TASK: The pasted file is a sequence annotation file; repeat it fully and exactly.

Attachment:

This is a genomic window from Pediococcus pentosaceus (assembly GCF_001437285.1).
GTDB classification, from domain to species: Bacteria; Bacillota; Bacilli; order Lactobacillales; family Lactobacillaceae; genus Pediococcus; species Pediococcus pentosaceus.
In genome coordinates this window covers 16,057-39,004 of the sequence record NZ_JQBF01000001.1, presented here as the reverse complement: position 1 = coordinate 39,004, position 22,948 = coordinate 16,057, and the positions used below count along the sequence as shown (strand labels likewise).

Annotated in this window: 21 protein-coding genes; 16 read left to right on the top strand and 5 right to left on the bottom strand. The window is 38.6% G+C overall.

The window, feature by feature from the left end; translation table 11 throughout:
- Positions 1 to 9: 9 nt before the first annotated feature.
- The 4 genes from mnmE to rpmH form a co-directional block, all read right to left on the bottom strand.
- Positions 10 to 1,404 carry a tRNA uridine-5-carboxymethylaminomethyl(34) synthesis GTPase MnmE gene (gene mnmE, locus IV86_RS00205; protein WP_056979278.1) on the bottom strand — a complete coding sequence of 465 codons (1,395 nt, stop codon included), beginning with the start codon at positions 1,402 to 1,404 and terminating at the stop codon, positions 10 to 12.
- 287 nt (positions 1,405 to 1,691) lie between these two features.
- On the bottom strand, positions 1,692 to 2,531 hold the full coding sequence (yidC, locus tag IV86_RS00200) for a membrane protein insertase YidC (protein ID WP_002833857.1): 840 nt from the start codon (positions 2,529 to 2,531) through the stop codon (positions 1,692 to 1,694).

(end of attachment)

This is a genomic window from Pediococcus pentosaceus (assembly GCF_001437285.1).
GTDB classification, from domain to species: Bacteria; Bacillota; Bacilli; order Lactobacillales; family Lactobacillaceae; genus Pediococcus; species Pediococcus pentosaceus.
In genome coordinates this window covers 16,057-39,004 of the sequence record NZ_JQBF01000001.1, presented here as the reverse complement: position 1 = coordinate 39,004, position 22,948 = coordinate 16,057, and the positions used below count along the sequence as shown (strand labels likewise).

Annotated in this window: 21 protein-coding genes; 16 read left to right on the top strand and 5 right to left on the bottom strand. The window is 38.6% G+C overall.

The window, feature by feature from the left end; translation table 11 throughout:
- Positions 1 to 9: 9 nt before the first annotated feature.
- The 4 genes from mnmE to rpmH form a co-directional block, all read right to left on the bottom strand.
- Positions 10 to 1,404 carry a tRNA uridine-5-carboxymethylaminomethyl(34) synthesis GTPase MnmE gene (gene mnmE, locus IV86_RS00205; protein WP_056979278.1) on the bottom strand — a complete coding sequence of 465 codons (1,395 nt, stop codon included), beginning with the start codon at positions 1,402 to 1,404 and terminating at the stop codon, positions 10 to 12.
- 287 nt (positions 1,405 to 1,691) lie between these two features.
- On the bottom strand, positions 1,692 to 2,531 hold the full coding sequence (yidC, locus tag IV86_RS00200) for a membrane protein insertase YidC (protein ID WP_002833857.1): 840 nt from the start codon (positions 2,529 to 2,531) through the stop codon (positions 1,692 to 1,694).